His assertion that there exists a "central obligation of all lawyers in our system . . . to make sure that each person is equally represented before the law" is wrong. For criminal defendants there is only a constitutional guarantee of "effective assistance of counsel," not "equal representation." In no small irony, citing such an illusory obligation was an ignorant and, unfortunately, misplaced basis to criticize Mr. Stimson.

Cully Stimson is a dedicated public servant, with service as federal prosecutor, naval officer, judge advocate, and university professor. Beyond that, he is a wonderful family man--with his wife, Laura, he has adopted two children from Russia. His impassioned pleas for leniency as the federal prosecutor in the much-publicized case of Jonathan Magbie, a quadriplegic man sentenced to jail where he later died, reveal that he values the concepts of justice and fair play, and of sympathy and compassion for others.

Unfortunately, in his rush to judgment, Mr. Kischner never looked at that side of the pancake.

--George T. Perrett '86

A salute to dog heaven

"Loving Lincoln" (Spring/Summer 2007) was a treat to read by a fellow canine fan and owner. (In Spanish, the word for "pet" is mascota.) Indeed, every day has adventure and discovery with one's dog, growing side by side.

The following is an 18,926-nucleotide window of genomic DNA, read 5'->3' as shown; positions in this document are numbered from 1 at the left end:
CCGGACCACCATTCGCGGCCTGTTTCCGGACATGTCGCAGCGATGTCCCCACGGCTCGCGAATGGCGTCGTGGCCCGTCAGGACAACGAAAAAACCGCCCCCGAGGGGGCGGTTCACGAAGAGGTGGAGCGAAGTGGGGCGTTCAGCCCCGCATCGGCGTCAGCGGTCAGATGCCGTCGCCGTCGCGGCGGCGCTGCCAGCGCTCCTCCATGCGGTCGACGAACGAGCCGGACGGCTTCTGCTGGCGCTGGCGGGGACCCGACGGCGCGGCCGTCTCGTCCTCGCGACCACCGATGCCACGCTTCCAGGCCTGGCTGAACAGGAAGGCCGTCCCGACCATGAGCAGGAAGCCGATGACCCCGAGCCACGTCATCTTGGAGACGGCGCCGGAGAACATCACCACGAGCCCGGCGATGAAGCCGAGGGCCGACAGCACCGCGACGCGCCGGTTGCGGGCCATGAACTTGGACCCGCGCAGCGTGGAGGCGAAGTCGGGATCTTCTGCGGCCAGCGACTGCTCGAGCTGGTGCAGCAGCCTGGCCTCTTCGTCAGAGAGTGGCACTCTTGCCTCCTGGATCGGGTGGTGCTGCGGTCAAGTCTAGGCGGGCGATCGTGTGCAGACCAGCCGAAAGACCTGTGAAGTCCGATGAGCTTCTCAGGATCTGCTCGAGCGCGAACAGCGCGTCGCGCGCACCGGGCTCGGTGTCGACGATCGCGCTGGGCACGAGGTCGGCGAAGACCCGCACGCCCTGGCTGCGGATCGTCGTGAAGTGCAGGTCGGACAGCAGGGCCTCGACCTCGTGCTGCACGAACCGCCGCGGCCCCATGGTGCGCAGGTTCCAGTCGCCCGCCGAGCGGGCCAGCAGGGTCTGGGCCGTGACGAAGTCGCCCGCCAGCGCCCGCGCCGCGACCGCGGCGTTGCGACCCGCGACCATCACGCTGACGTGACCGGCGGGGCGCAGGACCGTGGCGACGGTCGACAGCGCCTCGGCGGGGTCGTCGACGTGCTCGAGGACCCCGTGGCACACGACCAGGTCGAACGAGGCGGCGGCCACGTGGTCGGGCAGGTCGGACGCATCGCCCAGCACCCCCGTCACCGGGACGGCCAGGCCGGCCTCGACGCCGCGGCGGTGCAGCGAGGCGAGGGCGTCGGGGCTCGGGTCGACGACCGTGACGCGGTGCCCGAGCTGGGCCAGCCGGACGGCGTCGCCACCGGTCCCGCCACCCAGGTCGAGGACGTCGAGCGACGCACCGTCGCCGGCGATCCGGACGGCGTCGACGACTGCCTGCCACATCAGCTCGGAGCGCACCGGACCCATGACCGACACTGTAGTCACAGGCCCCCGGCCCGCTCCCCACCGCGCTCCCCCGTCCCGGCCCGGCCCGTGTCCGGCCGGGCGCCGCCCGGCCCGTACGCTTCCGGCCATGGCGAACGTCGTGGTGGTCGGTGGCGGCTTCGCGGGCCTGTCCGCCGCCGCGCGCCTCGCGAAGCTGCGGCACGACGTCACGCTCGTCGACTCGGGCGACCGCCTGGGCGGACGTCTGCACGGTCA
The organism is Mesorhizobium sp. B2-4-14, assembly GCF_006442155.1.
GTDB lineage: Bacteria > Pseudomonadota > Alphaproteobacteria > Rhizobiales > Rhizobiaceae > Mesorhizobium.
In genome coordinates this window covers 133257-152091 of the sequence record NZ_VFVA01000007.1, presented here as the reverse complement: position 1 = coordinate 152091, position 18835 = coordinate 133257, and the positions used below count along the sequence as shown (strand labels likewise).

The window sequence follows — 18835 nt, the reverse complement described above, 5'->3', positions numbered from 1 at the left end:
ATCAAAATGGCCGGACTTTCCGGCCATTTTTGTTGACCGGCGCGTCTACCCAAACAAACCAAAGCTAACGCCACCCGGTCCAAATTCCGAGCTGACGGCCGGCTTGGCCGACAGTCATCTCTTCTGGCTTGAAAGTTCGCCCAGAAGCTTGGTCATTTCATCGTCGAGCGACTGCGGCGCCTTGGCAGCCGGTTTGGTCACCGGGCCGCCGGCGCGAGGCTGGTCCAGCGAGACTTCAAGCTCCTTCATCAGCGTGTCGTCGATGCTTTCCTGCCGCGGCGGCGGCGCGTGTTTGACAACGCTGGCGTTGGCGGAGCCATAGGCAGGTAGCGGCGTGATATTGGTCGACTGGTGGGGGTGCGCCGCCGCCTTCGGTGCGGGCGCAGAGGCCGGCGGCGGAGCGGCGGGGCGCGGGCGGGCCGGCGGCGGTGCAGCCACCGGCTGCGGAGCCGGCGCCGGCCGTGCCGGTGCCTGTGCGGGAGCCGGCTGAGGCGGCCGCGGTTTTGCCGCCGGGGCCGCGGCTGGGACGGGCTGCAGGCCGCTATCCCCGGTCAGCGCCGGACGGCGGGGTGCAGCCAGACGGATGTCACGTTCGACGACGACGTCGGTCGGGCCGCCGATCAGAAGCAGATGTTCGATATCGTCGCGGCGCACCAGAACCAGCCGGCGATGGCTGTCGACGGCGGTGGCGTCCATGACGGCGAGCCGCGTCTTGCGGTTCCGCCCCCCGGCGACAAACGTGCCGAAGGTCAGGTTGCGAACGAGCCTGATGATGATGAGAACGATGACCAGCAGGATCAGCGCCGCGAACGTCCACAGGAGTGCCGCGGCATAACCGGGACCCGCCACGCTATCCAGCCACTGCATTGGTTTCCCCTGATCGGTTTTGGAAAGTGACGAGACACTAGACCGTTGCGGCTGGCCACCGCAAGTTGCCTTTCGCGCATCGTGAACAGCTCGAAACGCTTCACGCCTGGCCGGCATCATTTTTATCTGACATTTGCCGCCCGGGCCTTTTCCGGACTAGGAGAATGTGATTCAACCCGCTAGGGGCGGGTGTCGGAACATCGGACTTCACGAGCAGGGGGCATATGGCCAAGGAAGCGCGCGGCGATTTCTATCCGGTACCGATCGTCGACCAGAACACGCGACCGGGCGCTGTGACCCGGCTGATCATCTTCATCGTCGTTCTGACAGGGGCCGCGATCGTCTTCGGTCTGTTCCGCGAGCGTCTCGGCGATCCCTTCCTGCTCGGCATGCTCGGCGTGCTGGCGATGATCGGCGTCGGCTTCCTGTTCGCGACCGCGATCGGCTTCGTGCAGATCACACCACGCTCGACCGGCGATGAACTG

I remember my days at Kenyon from 1994 to 1997. I was both delighted and, at times, astonished by Gambier's dog world that seemed like dog heaven. Dogs seemed as if they had a life of their own with pampering and glee. "The living is easy!" they seemed to yelp, with gusto, in their long walks. In the early fall, a carpet of leaves cushioned their long walks along Middle Path. The family I met, Linda and Peter Michaels, led me to the world of boxers and canine love. Theirs was a life filled with dogs. I contemplated my next life as that of a pampered dog in Gambier.

Now that I am a dog owner with my partner, Scott, I have a better understanding of a dog's life and world. We own three dogs: a Miniature Pinscher (Teotihuacán), chocolate Labrador Retriever (Manny), and yellow Labrador Retriever (Klaus). Every day we discover something about ourselves in their presence.

Thank you for featuring stories about the animal world ("Crusader Against Cruelty") and the need to act on the well-being and wellness of animals. I look forward to reading future articles.

--R. Joseph Rodríguez '97

A key player

I was deeply saddened to learn about the death of Robert (Bob) Charles Weidenkopf '61. But I must slightly disagree with Hutch Hodgon's comment that Bob "joined in the formation" of a Kenyon hockey club. Bob was one of my defensemen and was central to the team's formation.

The nascent club members were gathered together in South Leonard (Beta lounge) on one of those bleak, dateless Saturday nights, in the winter of '61, when Guy Prosser '40 arrived with an open checkbook to help finance our uniforms and ice fees. We paid for our own skates and pads.

Mr. Prosser without hesitation sought out Bob as the natural leader and gave him the check. The rest is history.

--John R. (Robby) Coughlan Jr. '63, the first goalie of the Kenyon Hockey Club